Tag Archives: American County Histories
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A Local View on America in the World War I Era

World War I greatly impacted all levels of American society. Industrial production increased, employment rose dramatically along with incomes, and cities and counties flourished. The Great Migration of African-Americans from the south to northern manufacturing cities reached its peak and when the U.S. entered the war, factories turned to women as a labor source. During this time as industry boomed, so did the economy. Under the President’s call for mobilization in 1916, State National Guard units were activated for service and state and local civilian organizations were created to carry out the activities of Federal agencies and committees.

11th District of the 14th Region, War Industries Board Resource and Conversion Section

11th District of the 14th Region, War Industries Board Resource and Conversion Section

As the war ended, and soldiers returned home, industrial production began to slow, and there was less need for workers in factories.  Many women stopped working, but even so, there were not enough jobs for soldiers returning home from Europe.  This rising unemployment after a time of industrial and economic prosperity planted the seeds of economic and social strife in urban and rural areas.

You will find military histories of Tulsa units, their military operations in Europe and Mexico, and lists of officers and those that died in the service. Maybe more interesting, you can find detailed information on the home front –civilian activities in support of military units raised locally, Federal, state and local governmental agencies and organizations, roles of women in the mobilization and war effort, maintenance of the economy, and efforts to protect the local population from radical and enemy propaganda .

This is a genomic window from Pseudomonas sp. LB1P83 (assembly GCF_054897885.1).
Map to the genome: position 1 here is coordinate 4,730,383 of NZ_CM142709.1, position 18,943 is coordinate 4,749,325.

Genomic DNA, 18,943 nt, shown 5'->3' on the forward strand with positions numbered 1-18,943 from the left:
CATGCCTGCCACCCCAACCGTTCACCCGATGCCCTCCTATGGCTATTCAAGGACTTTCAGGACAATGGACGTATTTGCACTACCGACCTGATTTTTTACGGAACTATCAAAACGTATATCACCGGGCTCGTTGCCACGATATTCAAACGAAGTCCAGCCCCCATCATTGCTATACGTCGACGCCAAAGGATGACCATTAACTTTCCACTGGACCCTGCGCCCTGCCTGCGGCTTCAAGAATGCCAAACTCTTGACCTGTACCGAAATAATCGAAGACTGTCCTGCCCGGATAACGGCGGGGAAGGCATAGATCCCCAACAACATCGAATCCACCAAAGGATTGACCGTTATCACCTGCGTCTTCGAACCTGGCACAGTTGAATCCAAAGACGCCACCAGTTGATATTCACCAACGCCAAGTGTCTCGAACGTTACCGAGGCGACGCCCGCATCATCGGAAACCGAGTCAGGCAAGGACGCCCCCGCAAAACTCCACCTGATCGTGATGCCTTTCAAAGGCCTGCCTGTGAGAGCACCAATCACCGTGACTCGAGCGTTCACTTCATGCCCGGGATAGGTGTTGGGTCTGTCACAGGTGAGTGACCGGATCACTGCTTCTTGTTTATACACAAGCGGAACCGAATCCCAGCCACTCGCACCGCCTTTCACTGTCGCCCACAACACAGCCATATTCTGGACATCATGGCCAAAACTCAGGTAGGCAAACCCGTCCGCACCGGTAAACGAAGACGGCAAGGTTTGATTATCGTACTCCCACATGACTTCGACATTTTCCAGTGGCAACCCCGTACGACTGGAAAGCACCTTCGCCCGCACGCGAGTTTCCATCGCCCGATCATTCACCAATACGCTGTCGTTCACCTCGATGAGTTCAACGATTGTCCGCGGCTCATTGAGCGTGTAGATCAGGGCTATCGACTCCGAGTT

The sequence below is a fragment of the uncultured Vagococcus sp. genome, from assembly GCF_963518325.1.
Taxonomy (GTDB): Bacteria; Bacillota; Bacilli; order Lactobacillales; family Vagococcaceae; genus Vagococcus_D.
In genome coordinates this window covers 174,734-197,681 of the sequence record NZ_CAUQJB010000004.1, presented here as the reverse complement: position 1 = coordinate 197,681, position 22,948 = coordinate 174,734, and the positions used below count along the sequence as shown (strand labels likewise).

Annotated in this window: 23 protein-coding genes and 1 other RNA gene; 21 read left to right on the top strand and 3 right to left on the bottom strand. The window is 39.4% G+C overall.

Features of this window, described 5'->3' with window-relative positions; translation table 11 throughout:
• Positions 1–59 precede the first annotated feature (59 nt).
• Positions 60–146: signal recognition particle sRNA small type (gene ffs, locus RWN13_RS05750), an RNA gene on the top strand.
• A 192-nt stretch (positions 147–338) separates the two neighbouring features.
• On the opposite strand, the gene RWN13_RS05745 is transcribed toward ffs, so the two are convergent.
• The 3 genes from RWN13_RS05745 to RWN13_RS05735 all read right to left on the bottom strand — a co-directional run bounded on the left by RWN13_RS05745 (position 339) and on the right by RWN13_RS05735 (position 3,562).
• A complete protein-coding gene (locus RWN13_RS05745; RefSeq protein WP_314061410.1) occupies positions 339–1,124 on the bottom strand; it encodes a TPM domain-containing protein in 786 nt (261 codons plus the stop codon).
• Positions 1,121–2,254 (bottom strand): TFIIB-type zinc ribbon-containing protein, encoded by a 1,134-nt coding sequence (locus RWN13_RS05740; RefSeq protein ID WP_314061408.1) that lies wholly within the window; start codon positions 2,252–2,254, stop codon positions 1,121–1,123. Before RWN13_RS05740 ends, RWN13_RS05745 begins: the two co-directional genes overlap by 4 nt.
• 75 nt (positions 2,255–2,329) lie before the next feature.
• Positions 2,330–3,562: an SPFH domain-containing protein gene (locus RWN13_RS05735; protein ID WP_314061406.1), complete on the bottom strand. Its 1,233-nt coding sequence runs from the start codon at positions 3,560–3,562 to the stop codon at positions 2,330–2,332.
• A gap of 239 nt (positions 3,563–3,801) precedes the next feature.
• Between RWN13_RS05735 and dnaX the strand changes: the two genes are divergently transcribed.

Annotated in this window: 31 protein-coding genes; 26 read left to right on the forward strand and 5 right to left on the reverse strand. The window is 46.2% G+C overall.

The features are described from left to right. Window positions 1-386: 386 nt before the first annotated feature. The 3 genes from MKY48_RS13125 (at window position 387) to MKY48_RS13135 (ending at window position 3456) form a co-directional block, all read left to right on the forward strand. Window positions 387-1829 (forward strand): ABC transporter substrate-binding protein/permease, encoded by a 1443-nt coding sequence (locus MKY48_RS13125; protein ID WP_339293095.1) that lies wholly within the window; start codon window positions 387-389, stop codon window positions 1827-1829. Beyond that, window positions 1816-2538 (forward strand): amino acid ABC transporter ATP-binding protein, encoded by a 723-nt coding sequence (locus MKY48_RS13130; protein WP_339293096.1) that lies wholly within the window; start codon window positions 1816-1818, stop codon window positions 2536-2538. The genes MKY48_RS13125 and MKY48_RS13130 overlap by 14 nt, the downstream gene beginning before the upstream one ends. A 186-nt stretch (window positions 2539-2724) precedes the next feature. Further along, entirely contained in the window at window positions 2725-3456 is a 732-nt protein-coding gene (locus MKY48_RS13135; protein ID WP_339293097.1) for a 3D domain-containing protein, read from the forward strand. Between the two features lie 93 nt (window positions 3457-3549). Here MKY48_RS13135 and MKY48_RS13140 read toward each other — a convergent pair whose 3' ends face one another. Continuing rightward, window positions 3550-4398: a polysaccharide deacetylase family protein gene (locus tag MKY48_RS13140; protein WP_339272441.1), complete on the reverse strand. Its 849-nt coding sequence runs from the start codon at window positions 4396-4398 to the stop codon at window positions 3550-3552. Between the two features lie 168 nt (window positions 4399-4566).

The full-text search capability of the American County Histories database permits the student/researcher to explore all the publications of a particular county by using a single query. In addition, those wishing to read or browse the text on a page by page basis may do so in the original format merely by scrolling down the screen and then continuing to the next chapter.
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Family Car Camping, Harris & Ewing, photographer between 1915 and 1923

Auto Camping in the American West

August is the traditional car vacation month and this year is no different. With millions of drivers and families checking out national parks, monuments, American backroads, and various types of amusements, many towns, cities, and toll roads will see an increase in revenue (as well as population).

As America became more mobile during the 1910s and 1920s, Americans ventured out on America’s roads.. Many heeded Horace Greeley’s advice to “Go west…” and like the pioneers of old, they explored the back roads and towns of western America.  On the way, travelers with limited budgets or who wanted to experience the fresh air of the countryside, outfitted their cars with camping equipment. Others, realized that towns were few and far between and so needed an alternative to a hotel.

Family Car Camping, Harris & Ewing, photographer between 1915 and 1923

Family Car Camping, Harris & Ewing, photographer between 1915 and 1923

Early on towns were skeptical of these “auto gypsies” and farmers and ranchers were concerned with these short-time squatters on their lands. Some folks camped on roadsides, but this proved dangerous in an era when speed limits and paved roads were almost non-existent.